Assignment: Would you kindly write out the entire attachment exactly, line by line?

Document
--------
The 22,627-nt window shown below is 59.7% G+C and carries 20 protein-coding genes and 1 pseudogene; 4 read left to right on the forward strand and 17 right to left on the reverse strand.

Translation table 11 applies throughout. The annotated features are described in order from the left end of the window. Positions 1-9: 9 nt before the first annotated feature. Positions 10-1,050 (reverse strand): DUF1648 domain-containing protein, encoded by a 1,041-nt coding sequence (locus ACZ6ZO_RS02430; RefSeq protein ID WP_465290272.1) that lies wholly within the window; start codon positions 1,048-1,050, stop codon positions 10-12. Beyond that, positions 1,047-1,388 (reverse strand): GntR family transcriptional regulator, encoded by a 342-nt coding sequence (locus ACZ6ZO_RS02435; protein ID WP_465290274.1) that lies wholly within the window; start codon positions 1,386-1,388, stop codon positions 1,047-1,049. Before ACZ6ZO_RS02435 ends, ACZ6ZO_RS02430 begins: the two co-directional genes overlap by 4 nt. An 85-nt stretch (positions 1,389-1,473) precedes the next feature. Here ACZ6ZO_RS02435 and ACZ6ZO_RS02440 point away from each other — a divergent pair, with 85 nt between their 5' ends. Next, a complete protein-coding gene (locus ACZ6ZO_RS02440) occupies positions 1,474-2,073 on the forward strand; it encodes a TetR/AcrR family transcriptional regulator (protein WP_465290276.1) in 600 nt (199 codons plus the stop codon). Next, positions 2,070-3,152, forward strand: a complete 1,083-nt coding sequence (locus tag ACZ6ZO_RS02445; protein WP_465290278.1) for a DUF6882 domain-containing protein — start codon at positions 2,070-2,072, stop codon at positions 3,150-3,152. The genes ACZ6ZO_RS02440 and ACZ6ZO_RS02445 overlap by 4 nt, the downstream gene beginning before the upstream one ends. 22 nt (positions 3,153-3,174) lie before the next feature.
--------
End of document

The 22,627-nt window shown below is 59.7% G+C and carries 20 protein-coding genes and 1 pseudogene; 4 read left to right on the forward strand and 17 right to left on the reverse strand.

Translation table 11 applies throughout. The annotated features are described in order from the left end of the window. Positions 1-9: 9 nt before the first annotated feature. Positions 10-1,050 (reverse strand): DUF1648 domain-containing protein, encoded by a 1,041-nt coding sequence (locus ACZ6ZO_RS02430; RefSeq protein ID WP_465290272.1) that lies wholly within the window; start codon positions 1,048-1,050, stop codon positions 10-12. Beyond that, positions 1,047-1,388 (reverse strand): GntR family transcriptional regulator, encoded by a 342-nt coding sequence (locus ACZ6ZO_RS02435; protein ID WP_465290274.1) that lies wholly within the window; start codon positions 1,386-1,388, stop codon positions 1,047-1,049. Before ACZ6ZO_RS02435 ends, ACZ6ZO_RS02430 begins: the two co-directional genes overlap by 4 nt. An 85-nt stretch (positions 1,389-1,473) precedes the next feature. Here ACZ6ZO_RS02435 and ACZ6ZO_RS02440 point away from each other — a divergent pair, with 85 nt between their 5' ends. Next, a complete protein-coding gene (locus ACZ6ZO_RS02440) occupies positions 1,474-2,073 on the forward strand; it encodes a TetR/AcrR family transcriptional regulator (protein WP_465290276.1) in 600 nt (199 codons plus the stop codon). Next, positions 2,070-3,152, forward strand: a complete 1,083-nt coding sequence (locus tag ACZ6ZO_RS02445; protein WP_465290278.1) for a DUF6882 domain-containing protein — start codon at positions 2,070-2,072, stop codon at positions 3,150-3,152. The genes ACZ6ZO_RS02440 and ACZ6ZO_RS02445 overlap by 4 nt, the downstream gene beginning before the upstream one ends. 22 nt (positions 3,153-3,174) lie before the next feature.